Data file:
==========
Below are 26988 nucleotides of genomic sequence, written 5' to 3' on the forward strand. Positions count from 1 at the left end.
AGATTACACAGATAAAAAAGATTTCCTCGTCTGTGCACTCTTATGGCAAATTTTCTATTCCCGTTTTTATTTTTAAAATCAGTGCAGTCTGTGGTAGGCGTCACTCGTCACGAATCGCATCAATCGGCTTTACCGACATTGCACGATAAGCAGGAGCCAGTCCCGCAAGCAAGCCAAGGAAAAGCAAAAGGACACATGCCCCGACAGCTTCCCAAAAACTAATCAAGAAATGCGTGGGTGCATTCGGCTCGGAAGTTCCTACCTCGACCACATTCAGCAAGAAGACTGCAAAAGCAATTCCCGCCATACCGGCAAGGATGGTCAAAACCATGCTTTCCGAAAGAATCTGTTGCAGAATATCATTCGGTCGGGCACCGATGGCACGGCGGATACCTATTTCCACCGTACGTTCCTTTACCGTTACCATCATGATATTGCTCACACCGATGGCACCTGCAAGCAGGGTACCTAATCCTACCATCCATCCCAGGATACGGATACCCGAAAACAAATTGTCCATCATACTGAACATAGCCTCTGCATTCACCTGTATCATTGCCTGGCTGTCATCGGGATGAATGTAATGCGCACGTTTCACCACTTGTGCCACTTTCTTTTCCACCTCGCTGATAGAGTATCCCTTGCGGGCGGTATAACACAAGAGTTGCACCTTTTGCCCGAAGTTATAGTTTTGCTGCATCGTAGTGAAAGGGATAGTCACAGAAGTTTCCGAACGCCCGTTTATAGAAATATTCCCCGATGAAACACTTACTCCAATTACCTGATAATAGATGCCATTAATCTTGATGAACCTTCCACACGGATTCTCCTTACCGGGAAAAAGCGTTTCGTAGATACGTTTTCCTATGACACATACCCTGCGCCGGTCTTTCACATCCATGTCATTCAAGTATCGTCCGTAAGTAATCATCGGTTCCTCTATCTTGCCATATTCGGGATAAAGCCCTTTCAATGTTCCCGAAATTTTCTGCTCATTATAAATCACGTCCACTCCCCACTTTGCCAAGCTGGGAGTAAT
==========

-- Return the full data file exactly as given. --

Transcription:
Below are 26988 nucleotides of genomic sequence, written 5' to 3' on the forward strand. Positions count from 1 at the left end.
AGATTACACAGATAAAAAAGATTTCCTCGTCTGTGCACTCTTATGGCAAATTTTCTATTCCCGTTTTTATTTTTAAAATCAGTGCAGTCTGTGGTAGGCGTCACTCGTCACGAATCGCATCAATCGGCTTTACCGACATTGCACGATAAGCAGGAGCCAGTCCCGCAAGCAAGCCAAGGAAAAGCAAAAGGACACATGCCCCGACAGCTTCCCAAAAACTAATCAAGAAATGCGTGGGTGCATTCGGCTCGGAAGTTCCTACCTCGACCACATTCAGCAAGAAGACTGCAAAAGCAATTCCCGCCATACCGGCAAGGATGGTCAAAACCATGCTTTCCGAAAGAATCTGTTGCAGAATATCATTCGGTCGGGCACCGATGGCACGGCGGATACCTATTTCCACCGTACGTTCCTTTACCGTTACCATCATGATATTGCTCACACCGATGGCACCTGCAAGCAGGGTACCTAATCCTACCATCCATCCCAGGATACGGATACCCGAAAACAAATTGTCCATCATACTGAACATAGCCTCTGCATTCACCTGTATCATTGCCTGGCTGTCATCGGGATGAATGTAATGCGCACGTTTCACCACTTGTGCCACTTTCTTTTCCACCTCGCTGATAGAGTATCCCTTGCGGGCGGTATAACACAAGAGTTGCACCTTTTGCCCGAAGTTATAGTTTTGCTGCATCGTAGTGAAAGGGATAGTCACAGAAGTTTCCGAACGCCCGTTTATAGAAATATTCCCCGATGAAACACTTACTCCAATTACCTGATAATAGATGCCATTAATCTTGATGAACCTTCCACACGGATTCTCCTTACCGGGAAAAAGCGTTTCGTAGATACGTTTTCCTATGACACATACCCTGCGCCGGTCTTTCACATCCATGTCATTCAAGTATCGTCCGTAAGTAATCATCGGTTCCTCTATCTTGCCATATTCGGGATAAAGCCCTTTCAATGTTCCCGAAATTTTCTGCTCATTATAAATCACGTCCACTCCCCACTTTGCCAAGCTGGGAGTAAT